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How to Ski Like a Tester

11th March 2016 | Heather B. Fried

News Regions: Utah, Rocky Mountains

Resorts in this article: Snowbird

If this is what no new snow at Snowbird looks like, we'll take it!

If this is what no new snow at Snowbird looks like, we'll take it!

Copyright: Liam Doran

What do you do when there’s not a flake to be found on a steep-as-hell mountain with fat skis to test? No snow? No problem. Here’s why: Our Ski Testers know Snowbird well, and show us how it’s done when you’re weather challenged* as we just so happened to be during the 2016/2017 OnTheSnow Ski Test the first week of March. 

*Weather challenged is a relative observation, and most definitely not a complaint. Were we hoping for a repeat of last year’s insanely powderful test? Sure. Was it a make or break? No way! Ask almost any skier what their favorite conditions to shred are, and spring skiing is likely to appear in their top two. Plus, spring snow at its finest can pass for powder—trust us, skiing is believing. 

Here’s how we made the most of it in order to get 18 amazing skiers testing more than 120 skis from close to 20 brands in just three days… 


Enjoy Fast Groomers on Frontside Carvers

Ripping the ‘roy on hard snow and skinny skis with waists that top out at 84 mm is a thrill in its own right, and one that manufacturers are increasingly emphasizing for good reason. Why fight a fatter, snow-seeking ski when one that’s born to carve will be so much more fun and less work on a groomer day? It’s the type of ski day that realistically makes up the majority of our time on the mountain, after all, and there’s no shame in that. 

On such a day, our superhuman Ski Testers kept time like a metronome, not missing a beat as they made it their hot-lapping mission to get on as many of these ripping skis as physically possible. This equates to about 20 chair rides or 36,600 vertical feet… per day. Each ski is given roughly one run to make an impression across test criteria, and for the frontside, carve is the keyword. 

Testers mix up their turn shapes and speeds, evaluating how well these skis can lay it over, hold the carve and enter/exit the turn. 

Claire getting her carve on.  - © Liam Doran

Claire getting her carve on.

Copyright: Liam Doran

When the Snow Softens, Mix it Up

Fast groomers transitioned to trees and steeper, shady slopes plus those aspects that had a chance to soften up in the sun. On bigger mountains, a freeze/melt ski strategy is a must. If you’re not a local, talk to one or patrol about which slope aspects to ski at what time of the day. There’s nothing worse than getting atop a steep and seemingly buttery line only to get rocked by what actually turned out to be sunbaked breakable crust.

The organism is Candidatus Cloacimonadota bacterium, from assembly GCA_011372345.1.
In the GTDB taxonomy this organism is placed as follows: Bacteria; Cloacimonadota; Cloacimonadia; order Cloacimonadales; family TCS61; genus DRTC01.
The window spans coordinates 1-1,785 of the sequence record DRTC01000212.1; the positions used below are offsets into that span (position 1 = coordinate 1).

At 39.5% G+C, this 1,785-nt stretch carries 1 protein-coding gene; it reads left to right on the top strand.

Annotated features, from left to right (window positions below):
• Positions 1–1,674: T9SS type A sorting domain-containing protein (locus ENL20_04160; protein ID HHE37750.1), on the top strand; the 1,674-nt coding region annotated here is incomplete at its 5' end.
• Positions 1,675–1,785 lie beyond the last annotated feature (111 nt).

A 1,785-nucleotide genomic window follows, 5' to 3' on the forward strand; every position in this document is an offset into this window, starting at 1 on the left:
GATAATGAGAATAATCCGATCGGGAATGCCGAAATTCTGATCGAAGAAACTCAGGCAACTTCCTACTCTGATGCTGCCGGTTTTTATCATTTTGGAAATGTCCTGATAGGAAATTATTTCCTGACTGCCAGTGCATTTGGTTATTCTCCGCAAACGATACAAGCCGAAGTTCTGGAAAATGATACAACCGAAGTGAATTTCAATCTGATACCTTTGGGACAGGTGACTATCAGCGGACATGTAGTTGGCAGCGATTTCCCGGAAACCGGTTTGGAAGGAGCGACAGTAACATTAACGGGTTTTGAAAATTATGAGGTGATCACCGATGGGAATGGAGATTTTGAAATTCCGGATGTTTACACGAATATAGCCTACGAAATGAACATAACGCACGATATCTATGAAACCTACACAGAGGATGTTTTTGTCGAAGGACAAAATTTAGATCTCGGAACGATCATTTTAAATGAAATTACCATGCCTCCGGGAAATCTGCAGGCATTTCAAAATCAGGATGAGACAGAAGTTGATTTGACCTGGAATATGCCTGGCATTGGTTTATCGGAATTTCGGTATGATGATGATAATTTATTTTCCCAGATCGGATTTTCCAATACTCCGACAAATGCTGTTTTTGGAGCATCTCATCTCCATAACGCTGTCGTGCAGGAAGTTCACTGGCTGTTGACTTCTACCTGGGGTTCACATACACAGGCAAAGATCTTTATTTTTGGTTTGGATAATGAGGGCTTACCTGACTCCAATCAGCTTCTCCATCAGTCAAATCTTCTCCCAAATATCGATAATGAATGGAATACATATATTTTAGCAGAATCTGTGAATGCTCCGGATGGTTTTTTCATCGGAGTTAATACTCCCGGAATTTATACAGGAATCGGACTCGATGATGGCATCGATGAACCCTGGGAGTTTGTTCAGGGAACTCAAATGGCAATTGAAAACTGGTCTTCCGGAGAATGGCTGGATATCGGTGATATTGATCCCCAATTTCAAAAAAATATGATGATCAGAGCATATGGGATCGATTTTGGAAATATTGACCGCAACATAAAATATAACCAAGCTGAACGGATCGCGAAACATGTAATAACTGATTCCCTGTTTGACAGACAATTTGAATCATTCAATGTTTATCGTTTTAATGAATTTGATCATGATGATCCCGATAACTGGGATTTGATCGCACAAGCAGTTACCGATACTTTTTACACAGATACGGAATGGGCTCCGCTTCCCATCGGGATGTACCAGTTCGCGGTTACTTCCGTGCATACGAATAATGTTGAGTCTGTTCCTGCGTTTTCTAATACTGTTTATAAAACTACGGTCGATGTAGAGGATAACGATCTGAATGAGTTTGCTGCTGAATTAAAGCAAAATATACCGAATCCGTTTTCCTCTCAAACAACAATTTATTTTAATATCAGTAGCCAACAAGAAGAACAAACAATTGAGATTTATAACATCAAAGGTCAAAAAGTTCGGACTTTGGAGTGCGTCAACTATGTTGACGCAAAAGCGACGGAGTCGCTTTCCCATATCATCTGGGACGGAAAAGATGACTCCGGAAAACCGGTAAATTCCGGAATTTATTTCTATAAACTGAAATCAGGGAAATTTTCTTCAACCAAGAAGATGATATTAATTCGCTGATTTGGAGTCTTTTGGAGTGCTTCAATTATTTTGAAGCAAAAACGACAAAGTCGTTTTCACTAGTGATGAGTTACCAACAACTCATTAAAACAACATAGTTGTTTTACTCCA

If any ski could handle that condition, though, it’d be those in All-Mountain Front and All-Mountain Back categories, which measure in at 85–95 mm and 90–106 mm underfoot, respectively. Equipped to take on whatever the terrain throws at them, many of these ski chameleons can carve and float with the best of ‘em without specializing in those areas.

Testers took full advantage of Snowbird’s gnarly Gad Valley on these bad boys, adding onto their Frontside test repertoire with a mix of steeps, chutes, trees, bowls, moguls and groomers, all just one quick lift and a slip through the gate away. 

Get it, Tim! We tell time by how many skis this guy gets on. A Tim lapse, if you will.  - © Liam Doran

Get it, Tim! We tell time by how many skis this guy gets on. A Tim lapse, if you will.

Copyright: Liam Doran

Hike For it or Wait a Little Longer

When the spring skiing temps dial it up another notch, shed a layer and grab a powder ski, seriously. Deep slush can serve as more than just passable powder, a condition that had testers reaching for the float-favorite category with waist widths at 100 mm and up on planks that surf the deep without moisture content discrimination. If fact, we may have even heard a tester or two say that they preferred the wider category on day three. 

They also had this overall comment in common: The skis of next season are better than ever. The evidence? Testers were having a hard time picking their top three during each day’s debrief, torn in indecision with five or six skis on their list. In their words, that’s because they’re not detecting as much of a disparity from ski to ski and brand to brand that used to swing from run to run. 

Bottom line, each of the big players in the ski industry is elevating the baseline, dialing in the ingredients from core materials and ski makeup, sidecuts, and camber/rocker profiles on down to the lengths and graphics that, when mixed, make for a solid ski recipe in all your favorite flavors. This is not to say that all skis in each respective category taste the same. Far from it. Every manufacturer continues to make its mark with that distinctive and detectable character that comes out of their heritage, R&D and even the personalities behind the brand. 

What that means for you? A whole lot of awesome racked at retail on the other side of summer and possibly a harder decision at hand. Fret not. Our OnTheSnow Ski Buyers’ Guide will meet you there to make the process easy and enjoyable. 



No new snow? - © Liam Doran
Kicking off the day, ski test - © Liam Doran
Krista skiing - © Liam Doran
Tim lapse - © Liam Doran

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